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Care Inspectorate takes legal action to cancel Skye care home registration

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Care Inspectorate takes legal action to cancel Skye care home registration

The Care Inspectorate has applied to cancel the registration of Home Farm Care Home in Skye over “serious and significant concerns” about the quality of care during the COVID-19 outbreak.

The home had been in the spotlight in recent days, with reports that seven residents had died at the facility, and an unannounced visit by inspectors to the home earlier this week.

In a statement, a spokesperson for the Care Inspectorate said the inspection had “identified serious and significant concerns about the quality of care experienced by residents at Home Farm Care Home in Skye”.

“We understand this is a difficult and distressing time for residents, their loved ones and staff at the home. However, our first priority is always the health and wellbeing of residents,” the statement said.

“We have submitted an application to the sheriff court seeking cancellation of the care home’s registration. This could mean new care arrangements will be put in place for residents at Home Farm care home.

“We are working closely with partners including NHS Highland to ensure that residents experience appropriate care during this difficult time.”

Finance Secretary Kate Forbes, MSP for Skye, Lochaber and Badenoch, tweeted: “This is distressing for the local Skye community, acutely affected by the Covid-outbreak at Home Farm.

“NHS Highland has been providing support to the private provider, but confirmed they're effectively running the home. The priority is the highest level of care for residents.”

Scottish Green Highlands and Islands MSP John Finnie said he had “huge concerns” about the COVID-19 outbreak at Home Farm.

“Care home residents are some of the most vulnerable people in our society and it is vital that every protection is offered to them,” he said.

“That means routine testing, that means issuing staff with the necessary PPE, and it means ensuring distancing and hygiene measures are implemented strictly at all times.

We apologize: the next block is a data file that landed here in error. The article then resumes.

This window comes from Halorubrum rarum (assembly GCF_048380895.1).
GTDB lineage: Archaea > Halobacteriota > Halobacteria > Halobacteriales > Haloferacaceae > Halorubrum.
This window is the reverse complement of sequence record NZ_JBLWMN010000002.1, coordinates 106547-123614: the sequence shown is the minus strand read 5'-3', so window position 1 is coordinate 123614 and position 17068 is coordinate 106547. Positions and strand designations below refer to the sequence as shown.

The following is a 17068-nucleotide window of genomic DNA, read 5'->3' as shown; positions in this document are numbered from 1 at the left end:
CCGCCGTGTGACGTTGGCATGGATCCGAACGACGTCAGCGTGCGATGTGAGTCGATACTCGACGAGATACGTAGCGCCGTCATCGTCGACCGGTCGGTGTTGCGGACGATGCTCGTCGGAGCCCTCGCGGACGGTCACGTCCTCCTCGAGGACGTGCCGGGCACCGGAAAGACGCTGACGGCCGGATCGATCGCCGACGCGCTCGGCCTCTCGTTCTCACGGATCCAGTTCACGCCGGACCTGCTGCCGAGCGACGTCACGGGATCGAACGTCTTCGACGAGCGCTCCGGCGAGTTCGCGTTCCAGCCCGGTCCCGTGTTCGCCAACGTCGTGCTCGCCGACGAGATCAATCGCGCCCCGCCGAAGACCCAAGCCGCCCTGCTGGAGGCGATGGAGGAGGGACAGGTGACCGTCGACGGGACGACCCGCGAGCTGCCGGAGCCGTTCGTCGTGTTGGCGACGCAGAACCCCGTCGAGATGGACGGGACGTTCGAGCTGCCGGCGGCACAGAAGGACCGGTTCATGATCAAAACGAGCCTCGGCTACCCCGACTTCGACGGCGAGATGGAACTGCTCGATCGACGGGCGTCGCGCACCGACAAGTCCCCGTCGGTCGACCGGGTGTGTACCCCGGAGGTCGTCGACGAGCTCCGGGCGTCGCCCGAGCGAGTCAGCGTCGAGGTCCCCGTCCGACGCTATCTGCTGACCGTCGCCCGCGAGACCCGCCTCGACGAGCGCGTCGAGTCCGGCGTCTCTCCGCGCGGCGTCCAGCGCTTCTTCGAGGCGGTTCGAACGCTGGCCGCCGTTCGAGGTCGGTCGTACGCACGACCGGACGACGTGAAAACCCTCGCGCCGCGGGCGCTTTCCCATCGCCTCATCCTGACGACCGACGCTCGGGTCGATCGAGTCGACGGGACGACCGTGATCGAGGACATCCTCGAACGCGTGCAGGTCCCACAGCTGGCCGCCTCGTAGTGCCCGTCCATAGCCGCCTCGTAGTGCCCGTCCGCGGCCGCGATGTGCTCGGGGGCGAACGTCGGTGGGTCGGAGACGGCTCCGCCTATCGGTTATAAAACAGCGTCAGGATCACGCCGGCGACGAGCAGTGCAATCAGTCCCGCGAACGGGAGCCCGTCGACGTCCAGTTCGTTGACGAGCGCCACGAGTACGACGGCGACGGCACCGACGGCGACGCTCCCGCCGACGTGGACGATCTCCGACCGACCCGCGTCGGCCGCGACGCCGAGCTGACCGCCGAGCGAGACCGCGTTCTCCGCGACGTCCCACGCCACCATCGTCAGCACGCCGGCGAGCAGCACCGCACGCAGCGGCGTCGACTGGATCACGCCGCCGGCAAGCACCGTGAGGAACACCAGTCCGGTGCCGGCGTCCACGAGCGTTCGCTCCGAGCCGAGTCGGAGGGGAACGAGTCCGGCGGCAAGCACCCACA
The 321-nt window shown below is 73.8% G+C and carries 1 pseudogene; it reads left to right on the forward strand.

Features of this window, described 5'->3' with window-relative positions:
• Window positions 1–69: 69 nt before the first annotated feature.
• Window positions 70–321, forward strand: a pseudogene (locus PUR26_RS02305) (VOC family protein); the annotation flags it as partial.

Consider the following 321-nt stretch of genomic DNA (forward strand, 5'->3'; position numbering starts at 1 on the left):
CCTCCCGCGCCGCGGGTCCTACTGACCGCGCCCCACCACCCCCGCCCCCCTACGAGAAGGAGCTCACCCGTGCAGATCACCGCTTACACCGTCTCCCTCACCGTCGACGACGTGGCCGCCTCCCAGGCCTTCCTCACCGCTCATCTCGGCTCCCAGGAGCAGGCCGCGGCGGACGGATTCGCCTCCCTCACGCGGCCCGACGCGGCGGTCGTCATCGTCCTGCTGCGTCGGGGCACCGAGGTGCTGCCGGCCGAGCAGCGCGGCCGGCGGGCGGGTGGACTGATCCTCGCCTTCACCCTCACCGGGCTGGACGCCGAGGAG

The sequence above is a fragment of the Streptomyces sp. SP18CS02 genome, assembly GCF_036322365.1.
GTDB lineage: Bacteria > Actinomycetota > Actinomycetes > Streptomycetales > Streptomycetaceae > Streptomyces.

“The Care Inspectorate action suggests that something has gone seriously wrong in this care home and it’s vital that lessons are learned and urgently acted upon. Sadly, that will come too late for at least seven residents who stayed at this home.”

Scottish Liberal Democrat health spokesperson Alex Cole-Hamilton called for Health Secretary Jeane Freeman to “come to parliament and set out why it took so long for this to come to light and what care plans are now being put in place to keep residents safe”.

Health Secretary Jeane Freeman said: “Our thoughts remain with residents, families and staff affected by coronavirus (COVID-19), including at Home Farm in Skye. I am directly engaged with developments at the home to ensure we continue to act as necessary for the wellbeing of residents and staff.

“I am grateful to NHS Highland who have acted quickly and who will remain actively engaged on this matter for as long as is necessary, but I cannot comment any further on the details of this case whilst it is before the Sheriff Court.

“However I can say that the Scottish Government strongly supports action to ensure all care homes provide a safe home for their residents and we are actively working to ensure we are doing everything possible to ensure that is the case.”

Earlier on Thursday, Freeman confirmed NHS Highlands had been providing social care management and nursing leadership to the care home.

“The Care Inspectorate has not yet published their inspection report so it is not appropriate for me to comment further on the details at this point,” Freeman said.

“However, I can say I and the Scottish Government support action to ensure all care homes provide a safe home for their residents.”

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